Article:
Background: Cherry angiomas are common benign vascular skin lesions of unknown aetiology, found largely on the trunk. However, their exact anatomic distribution besides their truncal predisposition, and how they manifest in the general population, has not been characterised. Methods: Three-dimensional (3D) total body imaging was obtained from 163 adult participants of a general population cohort study in Brisbane, Australia. Demographic, phenotypic, and sun behaviour characteristics were collected using a standard questionnaire along with history of melanoma and keratinocyte cancers. Cherry angiomas were identified using an automated classification algorithm with a sensitivity of 87% and a specificity of 99%, developed specifically for this study population. Results: The 3D total body images of 163 participants were analysed. Participants had a median age of 57 years and 61% were male. On average, males had more angiomas than females (median of 16 vs. 12) and the number and size of cherry angiomas increased with age. In addition to male sex and age, an increase in angiomas was associated with Caucasian ancestry other than British/Irish only, fair skin colour opposed to medium/olive, having green/hazel eyes compared to blue/grey, and personal history of melanoma. The most common site for cherry angiomas was the front trunk, followed by the back. Interestingly, although males had more angiomas overall, females had more angiomas on the legs. Conclusion: Describing the distribution of cherry angiomas by body site is an important step towards further understanding of the aetiology of angiomas. While personal history of melanoma is associated with an increased number of cherry angiomas, whether this association is prognostic, co-occurs with development of melanoma, or is merely fortuitous requires further investigation.
Cherry angiomas (also called Campbell de Morgan spots or, less elegantly, senile angiomas) are amongst the spectrum of benign lesions that adorn the cutaneous landscape. They generally present as round, bright red macules that vary in size up to 5 mm . While cherry angiomas are a common vascular proliferation, their aetiology remains largely unknown. One potential aetiology is the exposure to risk factors including chemicals, sulphur gas, and infection by herpesvirus 8 and varicella zoster virus [2, 3]. The second is that new (somatic) genetic mutations occur in the skin . This has recently been supported by the identification of somatic GNAQ and GNA11 mutations in cherry angiomas , a genetic hotspot associated with other conditions such as uveal melanoma, blue naevi, and blue naevus-associated melanoma .
Cherry angiomas are common, with 54% of Australian adults (>20 years) having at least one . The prevalence increases from 22% in people aged 20–30 years to 40–78% in those older than 70 [6, 7]. An Australian study (n = 1,457) showed that women were somewhat more likely to have one or more cherry angiomas than men (58 vs. 50%). Conversely, a small Turkish study (n = 187) in nursing home residents reported a higher prevalence of angiomas in men than women (50 vs. 33%) , and a 1947 Scottish study of 1,300 hospital patients of all ages reported no sex differences in the presence or absence of cherry angiomas . “Eruptive” angiomas is a condition referring to having multiple cherry angiomas. However, the term is not well defined, with a prevalence in adults varying from 5 to 74% depending on age and what is considered “multiple,” with cut-offs ranging from >10 to >50 of these lesions [2, 8, 9]. Factors associated with having >30 cherry angiomas include increasing age, male sex, immunosuppressive treatment, and cutaneous and extracutaneous malignancies .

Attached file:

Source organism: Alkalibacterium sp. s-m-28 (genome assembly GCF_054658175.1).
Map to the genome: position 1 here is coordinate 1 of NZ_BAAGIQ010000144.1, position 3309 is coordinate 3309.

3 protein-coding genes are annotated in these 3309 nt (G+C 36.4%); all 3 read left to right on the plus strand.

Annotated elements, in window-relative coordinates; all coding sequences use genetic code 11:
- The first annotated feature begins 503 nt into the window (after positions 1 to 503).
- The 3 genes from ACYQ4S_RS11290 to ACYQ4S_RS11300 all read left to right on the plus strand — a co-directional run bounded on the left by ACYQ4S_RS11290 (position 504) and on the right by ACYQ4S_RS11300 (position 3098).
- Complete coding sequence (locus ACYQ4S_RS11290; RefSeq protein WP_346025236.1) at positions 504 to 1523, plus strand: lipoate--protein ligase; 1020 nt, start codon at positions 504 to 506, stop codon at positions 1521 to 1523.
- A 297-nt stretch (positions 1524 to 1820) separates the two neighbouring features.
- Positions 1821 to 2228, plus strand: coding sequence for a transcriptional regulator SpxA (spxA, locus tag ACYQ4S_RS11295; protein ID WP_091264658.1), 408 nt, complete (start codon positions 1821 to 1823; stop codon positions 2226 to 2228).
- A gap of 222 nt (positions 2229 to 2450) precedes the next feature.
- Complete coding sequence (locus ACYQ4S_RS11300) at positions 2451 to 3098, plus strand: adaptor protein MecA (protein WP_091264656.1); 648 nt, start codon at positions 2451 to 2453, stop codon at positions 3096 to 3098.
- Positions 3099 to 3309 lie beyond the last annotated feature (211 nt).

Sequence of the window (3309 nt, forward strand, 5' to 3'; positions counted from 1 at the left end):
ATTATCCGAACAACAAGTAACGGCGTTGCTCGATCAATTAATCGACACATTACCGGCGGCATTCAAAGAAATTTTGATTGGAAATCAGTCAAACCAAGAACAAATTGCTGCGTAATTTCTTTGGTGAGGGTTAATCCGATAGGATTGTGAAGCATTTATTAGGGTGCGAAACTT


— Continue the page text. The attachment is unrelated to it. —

While cherry angiomas are the most common benign vascular tumour in humans, their exact anatomic distribution besides their truncal predisposition has not been characterised. One study quantified the number of cherry angiomas on the abdominal region, and on this specific location it was shown that the frequency and size of cherry angiomas increases with age . Hence, in our study, we used machine learning and three-dimensional (3D) total body imaging to describe the frequency and anatomic distribution of cherry angiomas in members of the general population recruited from the Brisbane electoral roll (a population-based registry of adults aged ≥18 years) and their association with demographic, phenotypic, and sun behaviour characteristics. A better understanding of the prevalence of cherry angiomas, and how they manifest within a person and the general population, may contribute to the knowledge base of their aetiology.
Subjects and Methods
The “Mind your Moles” study was designed to investigate the natural history of naevi, with detailed study processes and procedures described elsewhere . Figure 1 outlines the methodology [11, 12]. Briefly, we recruited adults aged 20–69 years living in the greater Brisbane electoral role. The inclusion criteria required participants to be able to provide informed consent, have at least one naevus, Fitzpatrick skin type I–IV, and agreed to participate in a 3-year longitudinal study with 6-monthly clinic visits for imaging of their total body surface. There were no additional exclusion criteria .
At the baseline clinic visit for the “Mind your Moles” study, a research assistant administered a standard questionnaire to obtain information about ancestry, occupation, sun behaviour, and skin cancer history. Participants’ height, weight, as well as hair, eye, and skin colour were also recorded. At follow-up visits, new diagnoses of skin cancer were obtained.